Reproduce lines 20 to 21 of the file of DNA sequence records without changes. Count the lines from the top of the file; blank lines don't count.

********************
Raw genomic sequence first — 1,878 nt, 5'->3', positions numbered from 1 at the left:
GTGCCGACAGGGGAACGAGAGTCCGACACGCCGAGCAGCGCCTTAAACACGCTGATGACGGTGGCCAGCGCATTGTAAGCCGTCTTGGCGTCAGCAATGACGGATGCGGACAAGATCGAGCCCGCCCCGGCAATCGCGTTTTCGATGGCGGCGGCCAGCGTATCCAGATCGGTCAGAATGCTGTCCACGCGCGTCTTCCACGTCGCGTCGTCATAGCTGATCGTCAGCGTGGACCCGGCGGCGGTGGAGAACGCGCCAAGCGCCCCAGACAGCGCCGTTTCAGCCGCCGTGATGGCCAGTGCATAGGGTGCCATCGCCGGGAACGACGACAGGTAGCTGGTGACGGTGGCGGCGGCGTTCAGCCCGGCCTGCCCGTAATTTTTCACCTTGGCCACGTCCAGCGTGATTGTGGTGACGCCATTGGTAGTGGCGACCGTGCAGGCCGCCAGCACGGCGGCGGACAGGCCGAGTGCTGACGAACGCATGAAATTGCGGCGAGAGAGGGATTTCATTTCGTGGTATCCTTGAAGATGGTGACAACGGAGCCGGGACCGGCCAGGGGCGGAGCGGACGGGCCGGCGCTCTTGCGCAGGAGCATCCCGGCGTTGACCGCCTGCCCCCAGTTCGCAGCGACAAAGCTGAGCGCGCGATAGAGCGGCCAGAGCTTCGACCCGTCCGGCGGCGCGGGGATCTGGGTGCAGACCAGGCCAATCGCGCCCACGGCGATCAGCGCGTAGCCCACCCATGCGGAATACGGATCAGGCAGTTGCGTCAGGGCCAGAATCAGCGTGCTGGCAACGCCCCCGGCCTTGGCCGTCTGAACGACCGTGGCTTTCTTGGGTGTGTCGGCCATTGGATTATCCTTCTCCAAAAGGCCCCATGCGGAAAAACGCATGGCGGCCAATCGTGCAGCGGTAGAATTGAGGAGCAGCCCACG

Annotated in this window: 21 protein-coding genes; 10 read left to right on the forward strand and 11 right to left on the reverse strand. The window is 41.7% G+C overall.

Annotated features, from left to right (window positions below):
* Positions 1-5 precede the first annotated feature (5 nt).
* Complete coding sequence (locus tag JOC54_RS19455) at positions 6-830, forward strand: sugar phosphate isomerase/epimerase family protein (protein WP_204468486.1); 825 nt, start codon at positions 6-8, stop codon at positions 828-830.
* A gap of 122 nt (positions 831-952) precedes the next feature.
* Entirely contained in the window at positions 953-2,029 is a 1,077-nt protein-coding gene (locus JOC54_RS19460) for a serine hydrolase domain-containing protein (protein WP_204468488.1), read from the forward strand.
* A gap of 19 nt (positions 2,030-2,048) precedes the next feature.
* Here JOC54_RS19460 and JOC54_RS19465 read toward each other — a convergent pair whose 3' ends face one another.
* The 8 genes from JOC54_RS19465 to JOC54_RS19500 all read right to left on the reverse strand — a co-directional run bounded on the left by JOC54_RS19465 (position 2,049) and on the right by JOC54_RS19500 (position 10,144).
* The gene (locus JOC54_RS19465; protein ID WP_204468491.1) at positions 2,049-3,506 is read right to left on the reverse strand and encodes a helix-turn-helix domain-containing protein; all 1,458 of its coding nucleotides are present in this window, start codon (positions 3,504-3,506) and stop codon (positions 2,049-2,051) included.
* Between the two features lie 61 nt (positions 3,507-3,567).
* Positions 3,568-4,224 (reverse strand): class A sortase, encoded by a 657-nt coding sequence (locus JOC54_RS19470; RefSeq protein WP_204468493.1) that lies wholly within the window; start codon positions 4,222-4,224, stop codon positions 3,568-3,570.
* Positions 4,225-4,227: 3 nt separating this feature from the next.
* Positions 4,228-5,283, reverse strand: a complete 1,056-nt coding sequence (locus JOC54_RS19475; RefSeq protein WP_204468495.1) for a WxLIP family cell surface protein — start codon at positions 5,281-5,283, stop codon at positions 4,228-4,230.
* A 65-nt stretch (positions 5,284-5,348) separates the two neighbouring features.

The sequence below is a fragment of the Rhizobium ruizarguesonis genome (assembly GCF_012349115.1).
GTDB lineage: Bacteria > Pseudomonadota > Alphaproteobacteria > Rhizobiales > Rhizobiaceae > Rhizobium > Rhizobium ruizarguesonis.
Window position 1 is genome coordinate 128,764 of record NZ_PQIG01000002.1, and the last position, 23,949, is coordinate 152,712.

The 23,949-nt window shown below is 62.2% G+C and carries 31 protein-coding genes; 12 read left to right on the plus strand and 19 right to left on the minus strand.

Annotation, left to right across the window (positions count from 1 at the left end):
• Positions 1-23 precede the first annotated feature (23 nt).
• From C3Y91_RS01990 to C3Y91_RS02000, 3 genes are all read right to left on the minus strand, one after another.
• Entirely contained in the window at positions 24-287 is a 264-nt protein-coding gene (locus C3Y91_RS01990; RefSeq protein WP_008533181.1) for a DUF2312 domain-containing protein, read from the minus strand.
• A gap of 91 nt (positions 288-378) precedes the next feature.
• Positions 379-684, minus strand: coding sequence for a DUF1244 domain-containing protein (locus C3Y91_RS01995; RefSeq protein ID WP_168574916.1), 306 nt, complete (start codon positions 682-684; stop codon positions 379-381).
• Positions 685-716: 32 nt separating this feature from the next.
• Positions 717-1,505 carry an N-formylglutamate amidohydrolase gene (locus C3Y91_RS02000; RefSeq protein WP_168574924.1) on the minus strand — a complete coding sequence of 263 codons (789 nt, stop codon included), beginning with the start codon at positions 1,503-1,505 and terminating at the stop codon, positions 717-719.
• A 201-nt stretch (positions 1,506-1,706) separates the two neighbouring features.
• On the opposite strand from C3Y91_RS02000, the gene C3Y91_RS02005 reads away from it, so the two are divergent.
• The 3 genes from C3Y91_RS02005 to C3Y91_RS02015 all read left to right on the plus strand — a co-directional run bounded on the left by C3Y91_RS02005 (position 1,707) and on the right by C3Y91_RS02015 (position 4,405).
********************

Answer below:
Window position 1 is genome coordinate 128,764 of record NZ_PQIG01000002.1, and the last position, 23,949, is coordinate 152,712.

The 23,949-nt window shown below is 62.2% G+C and carries 31 protein-coding genes; 12 read left to right on the plus strand and 19 right to left on the minus strand.